Why do regulators hate the idea of people moving about at speed? asks Paul Finch
A designer I know is moving back to the UK after living in Germany for several years. Before Christmas he told me that he would have to sell his lovely Aston Martin – because of the 70 mph maximum in dear old Blighty.
He won’t be pleased to hear that on parts of the motorway system, the government is planning to reduce the speed limit to 60 mph, because of EU regulations regarding air quality. April Fool’s Day has come early this year, except that the story is true.
Punishing motorists is a favourite pastime of UK regulators. Oblivious to the fact that they underwrite the economy through direct and indirect taxation on a truly huge scale, local authorities, Department of Transport bureaucrats and the loonier end of the environmental brigade like to beat up drivers, whose only public champion is Jeremy Clarkson.
What characterises these people is a wilful refusal to acknowledge the world as it is. They will not accept that the vast majority of journeys carried out in the UK are in cars, not on trains; they pretend that there is some sort of transport equivalence, and that if we poured millions more into the railway system everyone would stop using naughty cars and naughty petrol, thereby saving the planet.
This world view then translates into huge hikes in fuel duties, so-called congestions charges (which in reality are just another tax) and deranged parking policies, which have wrecked high streets and retailers up and down the land.
As soon as a local politician sees a motorist they simply see a cash cow. How dare you park in the middle of your own town – unless of course you feed a parking meter which can earn (for the council) more per hour than people on minimum wages.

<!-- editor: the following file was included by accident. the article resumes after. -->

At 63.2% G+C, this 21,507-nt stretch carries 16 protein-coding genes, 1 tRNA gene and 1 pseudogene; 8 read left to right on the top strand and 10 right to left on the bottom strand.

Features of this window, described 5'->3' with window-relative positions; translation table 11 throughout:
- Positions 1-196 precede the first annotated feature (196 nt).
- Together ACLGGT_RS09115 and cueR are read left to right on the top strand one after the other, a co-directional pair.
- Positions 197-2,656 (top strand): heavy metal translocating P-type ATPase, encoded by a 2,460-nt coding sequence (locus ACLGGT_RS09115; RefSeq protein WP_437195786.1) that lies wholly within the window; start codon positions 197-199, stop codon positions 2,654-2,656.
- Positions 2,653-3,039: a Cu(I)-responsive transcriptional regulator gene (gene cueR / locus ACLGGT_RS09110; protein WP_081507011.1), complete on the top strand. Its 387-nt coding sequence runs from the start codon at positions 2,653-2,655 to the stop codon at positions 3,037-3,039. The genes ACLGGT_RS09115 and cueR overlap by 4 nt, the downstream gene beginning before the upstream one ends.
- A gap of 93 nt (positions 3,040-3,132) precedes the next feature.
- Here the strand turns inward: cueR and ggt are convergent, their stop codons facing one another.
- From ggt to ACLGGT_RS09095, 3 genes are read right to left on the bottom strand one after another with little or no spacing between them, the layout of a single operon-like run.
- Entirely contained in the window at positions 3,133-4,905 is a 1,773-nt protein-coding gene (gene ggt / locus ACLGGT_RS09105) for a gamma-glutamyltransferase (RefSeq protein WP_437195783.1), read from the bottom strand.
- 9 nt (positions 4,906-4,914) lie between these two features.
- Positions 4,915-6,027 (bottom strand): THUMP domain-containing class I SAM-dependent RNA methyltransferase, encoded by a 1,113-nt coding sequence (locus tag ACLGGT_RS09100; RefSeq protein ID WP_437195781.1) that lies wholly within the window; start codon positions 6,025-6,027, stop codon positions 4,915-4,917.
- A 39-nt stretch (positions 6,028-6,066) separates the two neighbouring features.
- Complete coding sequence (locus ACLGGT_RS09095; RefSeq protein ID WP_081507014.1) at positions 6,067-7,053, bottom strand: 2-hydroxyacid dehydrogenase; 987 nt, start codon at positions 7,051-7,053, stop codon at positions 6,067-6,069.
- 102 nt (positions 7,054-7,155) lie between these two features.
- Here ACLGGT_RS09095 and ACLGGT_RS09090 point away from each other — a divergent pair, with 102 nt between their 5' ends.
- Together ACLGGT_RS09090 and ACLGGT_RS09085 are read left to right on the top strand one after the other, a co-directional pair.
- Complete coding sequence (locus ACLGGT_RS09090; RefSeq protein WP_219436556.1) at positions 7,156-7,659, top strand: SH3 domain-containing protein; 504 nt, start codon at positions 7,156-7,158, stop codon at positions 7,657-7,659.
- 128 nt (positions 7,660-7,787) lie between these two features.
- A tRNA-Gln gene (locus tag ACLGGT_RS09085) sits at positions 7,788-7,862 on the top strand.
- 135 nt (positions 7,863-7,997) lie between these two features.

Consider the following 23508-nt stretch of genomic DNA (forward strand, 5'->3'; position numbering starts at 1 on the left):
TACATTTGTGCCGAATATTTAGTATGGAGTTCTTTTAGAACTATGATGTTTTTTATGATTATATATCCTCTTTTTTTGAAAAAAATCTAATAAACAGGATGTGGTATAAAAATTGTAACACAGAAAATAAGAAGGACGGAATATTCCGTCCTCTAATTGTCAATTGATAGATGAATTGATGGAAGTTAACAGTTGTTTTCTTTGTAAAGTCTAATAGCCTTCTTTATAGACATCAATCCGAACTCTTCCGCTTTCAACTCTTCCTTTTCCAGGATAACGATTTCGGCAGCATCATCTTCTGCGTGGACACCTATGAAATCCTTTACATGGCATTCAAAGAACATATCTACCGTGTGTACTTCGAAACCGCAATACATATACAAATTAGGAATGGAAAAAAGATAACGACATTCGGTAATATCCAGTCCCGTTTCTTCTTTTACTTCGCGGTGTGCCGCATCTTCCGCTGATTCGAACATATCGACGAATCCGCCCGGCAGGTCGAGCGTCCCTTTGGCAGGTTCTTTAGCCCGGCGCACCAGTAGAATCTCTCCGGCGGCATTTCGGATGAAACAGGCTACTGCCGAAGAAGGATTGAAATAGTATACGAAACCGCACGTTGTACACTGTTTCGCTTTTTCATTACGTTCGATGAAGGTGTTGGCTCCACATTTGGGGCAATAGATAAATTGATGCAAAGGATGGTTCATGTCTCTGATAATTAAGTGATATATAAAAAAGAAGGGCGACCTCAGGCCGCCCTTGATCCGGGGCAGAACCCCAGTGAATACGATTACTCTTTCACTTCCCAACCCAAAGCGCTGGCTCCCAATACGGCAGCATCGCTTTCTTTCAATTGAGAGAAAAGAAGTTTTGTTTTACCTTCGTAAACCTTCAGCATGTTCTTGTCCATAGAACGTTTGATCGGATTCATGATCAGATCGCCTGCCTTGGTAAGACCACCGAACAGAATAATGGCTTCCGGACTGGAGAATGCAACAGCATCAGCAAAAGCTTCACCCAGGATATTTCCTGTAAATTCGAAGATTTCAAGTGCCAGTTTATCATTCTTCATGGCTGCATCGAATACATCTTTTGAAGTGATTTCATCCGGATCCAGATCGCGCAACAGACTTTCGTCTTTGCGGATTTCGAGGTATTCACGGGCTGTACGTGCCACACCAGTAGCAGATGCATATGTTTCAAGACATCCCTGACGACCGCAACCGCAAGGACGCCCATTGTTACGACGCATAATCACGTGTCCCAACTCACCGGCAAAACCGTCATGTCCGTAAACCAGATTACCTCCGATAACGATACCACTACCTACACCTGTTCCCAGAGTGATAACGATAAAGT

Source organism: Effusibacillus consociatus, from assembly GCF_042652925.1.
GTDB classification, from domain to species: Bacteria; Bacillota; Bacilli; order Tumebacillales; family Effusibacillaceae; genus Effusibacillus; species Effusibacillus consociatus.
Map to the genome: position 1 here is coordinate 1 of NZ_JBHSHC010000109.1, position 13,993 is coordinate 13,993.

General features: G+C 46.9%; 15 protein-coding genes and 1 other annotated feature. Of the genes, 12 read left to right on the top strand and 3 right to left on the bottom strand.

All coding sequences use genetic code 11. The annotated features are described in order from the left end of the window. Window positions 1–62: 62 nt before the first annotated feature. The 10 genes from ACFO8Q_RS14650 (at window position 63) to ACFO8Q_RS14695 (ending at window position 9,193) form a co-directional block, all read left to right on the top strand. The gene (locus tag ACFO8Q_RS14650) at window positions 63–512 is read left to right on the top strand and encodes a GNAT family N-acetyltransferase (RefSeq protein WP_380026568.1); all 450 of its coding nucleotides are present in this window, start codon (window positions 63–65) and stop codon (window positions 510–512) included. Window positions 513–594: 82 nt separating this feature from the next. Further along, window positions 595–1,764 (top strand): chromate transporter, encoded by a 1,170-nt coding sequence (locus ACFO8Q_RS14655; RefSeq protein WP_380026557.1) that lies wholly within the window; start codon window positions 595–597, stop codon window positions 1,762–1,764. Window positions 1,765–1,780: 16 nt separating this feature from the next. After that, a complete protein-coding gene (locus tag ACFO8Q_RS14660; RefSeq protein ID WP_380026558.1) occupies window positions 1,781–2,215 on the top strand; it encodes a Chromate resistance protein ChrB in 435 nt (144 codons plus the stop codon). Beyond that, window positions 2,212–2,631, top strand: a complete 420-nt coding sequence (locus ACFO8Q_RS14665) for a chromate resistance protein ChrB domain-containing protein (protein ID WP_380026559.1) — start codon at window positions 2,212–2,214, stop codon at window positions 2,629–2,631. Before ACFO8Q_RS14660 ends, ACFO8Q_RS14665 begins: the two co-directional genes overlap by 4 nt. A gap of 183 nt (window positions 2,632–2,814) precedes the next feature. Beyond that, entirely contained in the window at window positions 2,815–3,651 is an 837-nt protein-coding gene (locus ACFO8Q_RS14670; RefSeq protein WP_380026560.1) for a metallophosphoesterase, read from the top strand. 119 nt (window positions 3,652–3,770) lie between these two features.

As for motorways, the puritans are introducing gantry cameras which will be able to calculate your average speed while you are on them, and have no doubt calculated how much money they will take in speeding fines. Whether the government will actually allow this to happen – at least before a general election – must be open to question. Anyone who sticks to 70 mph will find themselves overtaken by a large majority of cars using the same road. Are they all going to be punished? Aren’t they voters?
The refusal to embrace technological change leads to a state of near-schizophrenia about drivers and motorways. At the same time as they plan to introduce 60 mph limits, the bureaucrats are also opening up hard shoulders on busy motorway stretches – so traffic can move more quickly!
Needless to say, with the usual disregard for language which typifies people exaggerating their own abilities, they describe this as a ‘smart motorway’ initiative. It is not smart, it is simply evidence of a failure to build roads with a sufficient number of lanes. The idea of calling a road with two lanes on each side a motorway would be farcical anywhere except in the UK, but that is what we are stuck with, hence the endless additional work on our system to try to bring it up to scratch.
As far as speed limits and pollution are concerned, all one can say is that engines, fuel and tyres have improved so much since the 70 mph limit was introduced that it would make plenty of sense to lift the limit to 80. The antis would have apoplexy, but all it would do would legitimise something that happens anyway.
Alternatively we could get those cameras going and rake in millions from people already paying through the nose.
By the way, how come autobahns have enough lanes and no speed limit?